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About the Ngorongoro Crater



Nearly three million years old, the ancient caldera of the once-volcanic Ngorongoro shelters one of the most beautiful wildlife havens on earth, ringed with towering walls and sheltering forests, grasslands, fresh springs and a large soda lake. Nearby Olduvai Gorge – a famous early archaeological site – is situated to the west of the Crater in the eastern Serengeti Plains. In the Ngorongoro Conservation Area, 42 000 Maasai live and herd their livestock in harmony with Africa’s wild animals.

The Crater floor’s open grassland habitat supports resident herds of grazing herbivores and their attendant predators. Pillarwood, nuxia, mountain bersama, hagenia and ficus trees, all draped with lichens and epiphytic orchids, dominate cloud forest on the Crater rim. Lerai fever tree forest is home to elephant and nesting raptors. The soda-rich Lake Magadi on the Crater floor attracts flamingos and other wading birds, while ducks and other waterfowl favour freshwater ponds. West of the Crater, the ‘short grass plains’ are the traditional calving grounds (January - February) of the Serengeti’s huge wildebeest herds.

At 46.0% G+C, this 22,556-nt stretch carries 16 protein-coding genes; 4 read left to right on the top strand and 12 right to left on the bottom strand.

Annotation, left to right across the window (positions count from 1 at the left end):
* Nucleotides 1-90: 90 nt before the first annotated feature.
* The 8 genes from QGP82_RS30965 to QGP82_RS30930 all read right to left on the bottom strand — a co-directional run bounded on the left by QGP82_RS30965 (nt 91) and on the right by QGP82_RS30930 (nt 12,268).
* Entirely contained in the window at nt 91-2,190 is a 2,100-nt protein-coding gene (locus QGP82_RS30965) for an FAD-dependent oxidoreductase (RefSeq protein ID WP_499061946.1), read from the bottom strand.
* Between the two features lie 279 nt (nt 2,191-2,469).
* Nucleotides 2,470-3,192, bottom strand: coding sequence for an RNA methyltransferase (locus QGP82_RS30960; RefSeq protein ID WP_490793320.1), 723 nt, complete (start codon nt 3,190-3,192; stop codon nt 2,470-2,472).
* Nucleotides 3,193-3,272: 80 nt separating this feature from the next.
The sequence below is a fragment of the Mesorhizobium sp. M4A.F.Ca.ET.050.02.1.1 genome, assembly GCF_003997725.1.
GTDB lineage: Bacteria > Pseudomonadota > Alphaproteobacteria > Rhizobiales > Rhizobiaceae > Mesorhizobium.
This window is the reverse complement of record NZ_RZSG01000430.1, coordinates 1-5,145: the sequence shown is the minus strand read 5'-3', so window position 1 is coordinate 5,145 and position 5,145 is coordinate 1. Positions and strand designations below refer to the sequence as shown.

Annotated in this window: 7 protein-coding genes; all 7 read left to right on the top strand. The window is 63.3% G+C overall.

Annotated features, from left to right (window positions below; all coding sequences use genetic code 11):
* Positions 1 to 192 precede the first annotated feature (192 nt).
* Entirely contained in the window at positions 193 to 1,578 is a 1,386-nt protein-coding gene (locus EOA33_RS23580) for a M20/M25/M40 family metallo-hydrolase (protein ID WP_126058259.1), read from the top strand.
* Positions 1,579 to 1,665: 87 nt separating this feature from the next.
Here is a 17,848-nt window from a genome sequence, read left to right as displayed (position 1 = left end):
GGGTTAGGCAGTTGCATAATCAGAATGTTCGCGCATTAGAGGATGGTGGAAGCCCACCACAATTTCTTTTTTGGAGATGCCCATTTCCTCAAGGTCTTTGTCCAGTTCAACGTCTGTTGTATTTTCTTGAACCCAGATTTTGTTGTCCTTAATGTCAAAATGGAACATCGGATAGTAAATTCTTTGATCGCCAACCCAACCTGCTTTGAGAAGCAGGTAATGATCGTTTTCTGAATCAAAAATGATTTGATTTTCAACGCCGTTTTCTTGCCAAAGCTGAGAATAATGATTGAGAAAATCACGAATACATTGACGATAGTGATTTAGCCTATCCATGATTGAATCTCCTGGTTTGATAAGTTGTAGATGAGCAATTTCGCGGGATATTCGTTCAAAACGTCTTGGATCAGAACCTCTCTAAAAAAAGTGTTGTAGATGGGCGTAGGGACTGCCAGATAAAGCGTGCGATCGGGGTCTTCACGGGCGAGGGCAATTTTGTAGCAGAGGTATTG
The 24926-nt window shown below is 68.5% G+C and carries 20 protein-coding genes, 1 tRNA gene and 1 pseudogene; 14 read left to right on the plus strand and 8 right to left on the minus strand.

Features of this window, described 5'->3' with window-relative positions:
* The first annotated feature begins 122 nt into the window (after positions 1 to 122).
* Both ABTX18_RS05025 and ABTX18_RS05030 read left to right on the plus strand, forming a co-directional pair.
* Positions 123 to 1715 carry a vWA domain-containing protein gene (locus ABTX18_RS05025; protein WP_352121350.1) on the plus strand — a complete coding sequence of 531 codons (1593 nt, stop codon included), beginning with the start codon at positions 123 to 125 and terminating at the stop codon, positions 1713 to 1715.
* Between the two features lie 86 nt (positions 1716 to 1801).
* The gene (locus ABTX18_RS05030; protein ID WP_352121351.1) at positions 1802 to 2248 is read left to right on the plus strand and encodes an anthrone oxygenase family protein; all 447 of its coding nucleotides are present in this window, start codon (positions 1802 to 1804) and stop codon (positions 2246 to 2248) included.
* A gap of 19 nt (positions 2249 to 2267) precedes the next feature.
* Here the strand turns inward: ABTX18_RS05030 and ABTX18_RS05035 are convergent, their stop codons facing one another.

A population of around 15 endangered black rhino exists on the Crater floor. Powerful spotted hyena clans regularly clash with lion prides. Huge-tusked elephant bulls occupy the Lerai forest. Golden and black-backed jackal compete with six species of vultures at carrion sites. Buffalo herds number up to 300. Resident wildebeest and zebra do not join the migratory herds of the adjacent Serengeti. Grant’s and Thomson’s gazelles are the prey of nomadic cheetah. Buffalo, bushpig, blue monkey and Peters’ duiker occupy the forest on the Crater rim. Kirk’s dik-dik are abundant at nearby Olduvai Gorge, where rare striped hyena have been recorded. Abundant hippos reside in various hippo pools.

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